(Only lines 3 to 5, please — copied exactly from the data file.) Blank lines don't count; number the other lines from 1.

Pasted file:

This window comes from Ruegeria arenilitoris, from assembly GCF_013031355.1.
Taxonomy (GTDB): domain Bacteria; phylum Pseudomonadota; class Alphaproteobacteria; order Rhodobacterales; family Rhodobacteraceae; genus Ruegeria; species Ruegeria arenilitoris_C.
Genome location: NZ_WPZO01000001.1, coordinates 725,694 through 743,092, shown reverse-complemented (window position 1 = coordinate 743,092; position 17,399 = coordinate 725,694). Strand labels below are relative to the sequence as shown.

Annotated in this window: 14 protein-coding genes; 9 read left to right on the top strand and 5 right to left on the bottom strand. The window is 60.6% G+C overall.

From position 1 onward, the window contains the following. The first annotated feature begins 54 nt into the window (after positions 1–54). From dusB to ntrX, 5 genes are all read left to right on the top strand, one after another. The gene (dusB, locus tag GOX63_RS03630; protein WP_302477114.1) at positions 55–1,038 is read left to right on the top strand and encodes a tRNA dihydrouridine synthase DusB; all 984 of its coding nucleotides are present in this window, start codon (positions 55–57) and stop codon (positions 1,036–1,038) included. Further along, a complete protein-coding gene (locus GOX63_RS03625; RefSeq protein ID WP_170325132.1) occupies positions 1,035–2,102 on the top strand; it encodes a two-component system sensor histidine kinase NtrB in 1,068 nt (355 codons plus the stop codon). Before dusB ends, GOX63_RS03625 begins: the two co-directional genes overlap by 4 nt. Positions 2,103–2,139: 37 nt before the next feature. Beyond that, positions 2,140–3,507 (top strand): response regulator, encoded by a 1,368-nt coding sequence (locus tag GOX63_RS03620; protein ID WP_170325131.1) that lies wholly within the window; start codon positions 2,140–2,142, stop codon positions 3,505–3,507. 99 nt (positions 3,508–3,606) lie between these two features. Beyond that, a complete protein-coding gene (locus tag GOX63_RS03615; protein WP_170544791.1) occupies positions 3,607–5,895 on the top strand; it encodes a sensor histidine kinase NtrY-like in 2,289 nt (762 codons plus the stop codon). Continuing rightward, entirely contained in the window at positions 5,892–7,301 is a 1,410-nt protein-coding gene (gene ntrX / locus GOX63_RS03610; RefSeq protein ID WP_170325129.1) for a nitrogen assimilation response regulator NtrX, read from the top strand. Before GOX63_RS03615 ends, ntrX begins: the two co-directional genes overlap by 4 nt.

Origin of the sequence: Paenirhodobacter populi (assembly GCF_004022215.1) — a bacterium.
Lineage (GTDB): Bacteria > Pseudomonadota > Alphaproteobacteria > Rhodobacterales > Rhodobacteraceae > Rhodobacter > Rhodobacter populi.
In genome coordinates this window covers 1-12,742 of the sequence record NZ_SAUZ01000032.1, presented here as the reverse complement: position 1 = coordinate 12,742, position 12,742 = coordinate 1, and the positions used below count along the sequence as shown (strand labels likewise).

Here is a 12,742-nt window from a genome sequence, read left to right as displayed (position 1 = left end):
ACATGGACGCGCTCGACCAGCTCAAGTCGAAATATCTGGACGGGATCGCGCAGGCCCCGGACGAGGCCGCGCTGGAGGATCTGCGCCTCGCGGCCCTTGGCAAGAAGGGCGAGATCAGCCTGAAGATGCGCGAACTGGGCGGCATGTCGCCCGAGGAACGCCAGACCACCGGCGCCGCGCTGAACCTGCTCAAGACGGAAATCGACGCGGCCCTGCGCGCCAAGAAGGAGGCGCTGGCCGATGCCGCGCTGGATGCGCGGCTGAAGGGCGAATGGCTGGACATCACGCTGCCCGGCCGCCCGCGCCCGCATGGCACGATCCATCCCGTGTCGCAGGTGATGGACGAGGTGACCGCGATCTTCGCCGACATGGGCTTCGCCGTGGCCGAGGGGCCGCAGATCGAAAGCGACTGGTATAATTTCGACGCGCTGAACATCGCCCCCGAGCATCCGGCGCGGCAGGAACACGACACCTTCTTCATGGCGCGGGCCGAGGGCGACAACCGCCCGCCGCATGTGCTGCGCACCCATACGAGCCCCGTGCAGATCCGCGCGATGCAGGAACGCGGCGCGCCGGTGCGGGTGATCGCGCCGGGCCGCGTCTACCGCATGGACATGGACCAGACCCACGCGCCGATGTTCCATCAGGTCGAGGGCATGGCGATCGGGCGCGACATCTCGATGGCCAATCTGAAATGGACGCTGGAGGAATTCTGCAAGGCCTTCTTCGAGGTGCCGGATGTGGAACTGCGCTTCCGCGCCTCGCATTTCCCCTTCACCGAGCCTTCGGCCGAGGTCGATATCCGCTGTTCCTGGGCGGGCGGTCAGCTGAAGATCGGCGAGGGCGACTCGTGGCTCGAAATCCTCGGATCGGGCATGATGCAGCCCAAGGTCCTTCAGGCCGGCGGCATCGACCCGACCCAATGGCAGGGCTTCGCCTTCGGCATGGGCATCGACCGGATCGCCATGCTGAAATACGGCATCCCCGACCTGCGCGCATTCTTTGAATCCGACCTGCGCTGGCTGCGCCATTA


Genome location: NZ_WPZO01000001.1, coordinates 725,694 through 743,092, shown reverse-complemented (window position 1 = coordinate 743,092; position 17,399 = coordinate 725,694). Strand labels below are relative to the sequence as shown.

Annotated in this window: 14 protein-coding genes; 9 read left to right on the top strand and 5 right to left on the bottom strand. The window is 60.6% G+C overall.

From position 1 onward, the window contains the following. The first annotated feature begins 54 nt into the window (after positions 1–54). From dusB to ntrX, 5 genes are all read left to right on the top strand, one after another. The gene (dusB, locus tag GOX63_RS03630; protein WP_302477114.1) at positions 55–1,038 is read left to right on the top strand and encodes a tRNA dihydrouridine synthase DusB; all 984 of its coding nucleotides are present in this window, start codon (positions 55–57) and stop codon (positions 1,036–1,038) included. Further along, a complete protein-coding gene (locus GOX63_RS03625; RefSeq protein ID WP_170325132.1) occupies positions 1,035–2,102 on the top strand; it encodes a two-component system sensor histidine kinase NtrB in 1,068 nt (355 codons plus the stop codon). Before dusB ends, GOX63_RS03625 begins: the two co-directional genes overlap by 4 nt. Positions 2,103–2,139: 37 nt before the next feature. Beyond that, positions 2,140–3,507 (top strand): response regulator, encoded by a 1,368-nt coding sequence (locus tag GOX63_RS03620; protein ID WP_170325131.1) that lies wholly within the window; start codon positions 2,140–2,142, stop codon positions 3,505–3,507. 99 nt (positions 3,508–3,606) lie between these two features. Beyond that, a complete protein-coding gene (locus tag GOX63_RS03615; protein WP_170544791.1) occupies positions 3,607–5,895 on the top strand; it encodes a sensor histidine kinase NtrY-like in 2,289 nt (762 codons plus the stop codon). Continuing rightward, entirely contained in the window at positions 5,892–7,301 is a 1,410-nt protein-coding gene (gene ntrX / locus GOX63_RS03610; RefSeq protein ID WP_170325129.1) for a nitrogen assimilation response regulator NtrX, read from the top strand. Before GOX63_RS03615 ends, ntrX begins: the two co-directional genes overlap by 4 nt.